Indonesia’s Lion Air removed from European Union blacklist

June 17, 2016

Sending a big message about improvements in Indonesian airlines safety, the European Union (EU) has removed Indonesia's largest domestic airline, Lion Air from their EU Blacklist. 

Lion Air now joins the likes of Garuda Indonesia, AirAsia Indonesia, Batik Air (Lion Air's full service subsidiary) and Citilink (Garuda's low cost subsidiary)in that it could operate flights in to the EU if it wished as safety is no longer of concern.  

What is the EU Blacklist?

A list of airlines banned from flying into European airspace due to safety concerns arising from alleged poor aircraft maintenance and/or regulatory oversight. Airlines banned by the EU may have a flawless safety record however the potential risk towards passenger safety is deemed by the EU as too high and a ban is put in place. All the world's major airlines are assessed by the EU whether they opertate flights to Europe or not making it an exceptional resource when lokoing at airline safety. 

Lion Air's sister company, Thai Lion Air was never on the EU blacklist and it has also passed the very important IOSA audit (see below) to get its IOSA certification.  

Lion Air Indonesia and subsidiary Batik Air are in the process of doing this audit and if all goes well should have their IOSA certification by September 2016.   

What is IOSA Certification?

The IATA* Operational Safety Audit (IOSA) certification audit is an internationally recognised and accepted evaluation system designed to assess the operational management and control systems of an airline. IOSA uses internationally recognised audit principles and is designed to conduct audits in a standardised and consistent manner. Airlines are re evaluated every two years. Registering for IOSA certification and auditing is not mandatory therefore an airline that does not have IOSA certification may have either failed the IOSA audit or alternatively chosen not to participate. 
*IATA (International Air Transport Association)

Using the seven star safety rating system, if Lion Air complete and pass their IOSA safety audit, it will make them, along with Garuda, the safest airline in Indonesia.

Lion Air, along with the majority of Indonesian Airlines have had a string of incidents and crashes over the last decade which has put Indonesian aviation under scrutiny for quite some time.  Lion Air however, whilst having had 6 incidents over the past 10 years, last had an accident involving the loss of lives back in 2004.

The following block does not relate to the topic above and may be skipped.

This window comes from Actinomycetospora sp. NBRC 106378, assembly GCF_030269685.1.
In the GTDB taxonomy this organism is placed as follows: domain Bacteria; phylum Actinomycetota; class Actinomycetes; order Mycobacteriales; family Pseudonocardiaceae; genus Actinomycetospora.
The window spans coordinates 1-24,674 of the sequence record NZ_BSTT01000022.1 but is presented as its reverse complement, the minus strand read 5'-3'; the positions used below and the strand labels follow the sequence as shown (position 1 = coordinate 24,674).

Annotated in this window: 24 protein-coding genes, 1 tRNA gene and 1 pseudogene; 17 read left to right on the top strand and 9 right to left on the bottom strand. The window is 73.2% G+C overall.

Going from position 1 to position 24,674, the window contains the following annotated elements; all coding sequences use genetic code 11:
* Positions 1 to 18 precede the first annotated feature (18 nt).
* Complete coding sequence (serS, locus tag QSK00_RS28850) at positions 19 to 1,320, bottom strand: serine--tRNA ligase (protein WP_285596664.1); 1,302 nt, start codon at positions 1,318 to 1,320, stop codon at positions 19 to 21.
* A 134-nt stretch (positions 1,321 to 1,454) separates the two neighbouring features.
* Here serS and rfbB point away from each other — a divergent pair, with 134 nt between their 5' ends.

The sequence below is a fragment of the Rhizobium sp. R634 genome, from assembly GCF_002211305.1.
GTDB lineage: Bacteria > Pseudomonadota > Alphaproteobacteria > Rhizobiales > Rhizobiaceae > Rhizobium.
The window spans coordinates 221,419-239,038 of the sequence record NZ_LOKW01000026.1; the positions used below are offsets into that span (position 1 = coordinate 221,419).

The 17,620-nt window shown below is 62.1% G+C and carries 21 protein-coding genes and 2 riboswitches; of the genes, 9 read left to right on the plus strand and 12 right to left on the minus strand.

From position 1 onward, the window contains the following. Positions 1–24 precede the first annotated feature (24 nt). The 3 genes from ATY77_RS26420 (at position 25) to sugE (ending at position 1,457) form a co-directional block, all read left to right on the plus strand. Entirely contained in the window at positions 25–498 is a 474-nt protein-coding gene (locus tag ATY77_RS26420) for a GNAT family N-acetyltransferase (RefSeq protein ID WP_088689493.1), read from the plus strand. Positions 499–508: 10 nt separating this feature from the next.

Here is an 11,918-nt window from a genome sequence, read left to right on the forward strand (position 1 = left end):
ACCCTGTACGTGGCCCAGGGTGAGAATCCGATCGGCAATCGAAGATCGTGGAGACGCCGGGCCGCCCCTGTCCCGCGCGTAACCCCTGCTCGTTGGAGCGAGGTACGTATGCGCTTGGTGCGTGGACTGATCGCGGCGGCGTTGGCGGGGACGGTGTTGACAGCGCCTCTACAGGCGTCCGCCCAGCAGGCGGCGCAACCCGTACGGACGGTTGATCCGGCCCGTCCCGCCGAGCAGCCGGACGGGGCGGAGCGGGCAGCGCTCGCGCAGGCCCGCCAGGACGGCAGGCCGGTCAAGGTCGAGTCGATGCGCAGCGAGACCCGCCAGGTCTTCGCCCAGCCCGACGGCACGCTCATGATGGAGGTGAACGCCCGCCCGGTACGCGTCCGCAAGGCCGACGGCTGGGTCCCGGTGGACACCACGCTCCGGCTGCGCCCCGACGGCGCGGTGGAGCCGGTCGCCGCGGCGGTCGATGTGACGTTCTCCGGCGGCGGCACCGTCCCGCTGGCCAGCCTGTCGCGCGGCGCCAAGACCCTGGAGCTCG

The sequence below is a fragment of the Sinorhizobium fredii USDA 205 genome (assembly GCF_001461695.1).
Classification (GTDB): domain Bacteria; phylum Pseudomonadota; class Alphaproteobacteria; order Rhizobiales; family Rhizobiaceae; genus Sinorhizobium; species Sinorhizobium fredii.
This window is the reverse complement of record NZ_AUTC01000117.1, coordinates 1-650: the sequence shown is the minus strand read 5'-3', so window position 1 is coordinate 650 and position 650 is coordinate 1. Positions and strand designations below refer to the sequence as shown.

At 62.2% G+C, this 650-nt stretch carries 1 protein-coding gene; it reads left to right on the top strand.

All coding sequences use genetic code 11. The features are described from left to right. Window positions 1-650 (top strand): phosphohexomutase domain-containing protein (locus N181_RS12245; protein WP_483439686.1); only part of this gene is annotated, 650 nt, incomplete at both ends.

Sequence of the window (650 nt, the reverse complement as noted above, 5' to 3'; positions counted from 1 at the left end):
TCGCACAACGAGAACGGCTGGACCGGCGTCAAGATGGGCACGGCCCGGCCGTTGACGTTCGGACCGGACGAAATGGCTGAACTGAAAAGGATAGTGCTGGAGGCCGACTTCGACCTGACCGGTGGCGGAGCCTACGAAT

Flag carrier, Garuda Indonesia have had only thee incidents in the past 10 years but the incident in 2007 resulted in the death of 21 people. 

AirAsia has only had one incident in 2014 but tragically that resulted in the death of all 162 passengers and crew on board. 

Lion AIr Expansion

The Lion Group is preparing to build up its presence in the international market after focusing almost entirely on domestic operations in its initial 15 years. According to CAPA, Lion is the largest domestic airline group outside China and the US, but has a small international operation that is only about the size of Poland's national carrier LOT. 

The group has been working hard to raise its safety standards and public image and the announcement from the EU is a big step towards this.

IOSA certification and European Union approval should make it easier for the airlines under the Lion Group to secure approval from civil aviation authorities in several countries which will enable it to expand at a rapid rate into international markets.  

Lion Air has previously hinted at flights between Indonesia and Australia to compete with rival AirAsia and if things continue on the up for the Lion group, this may soon become a reality as their safety standards will better meet Australian standards.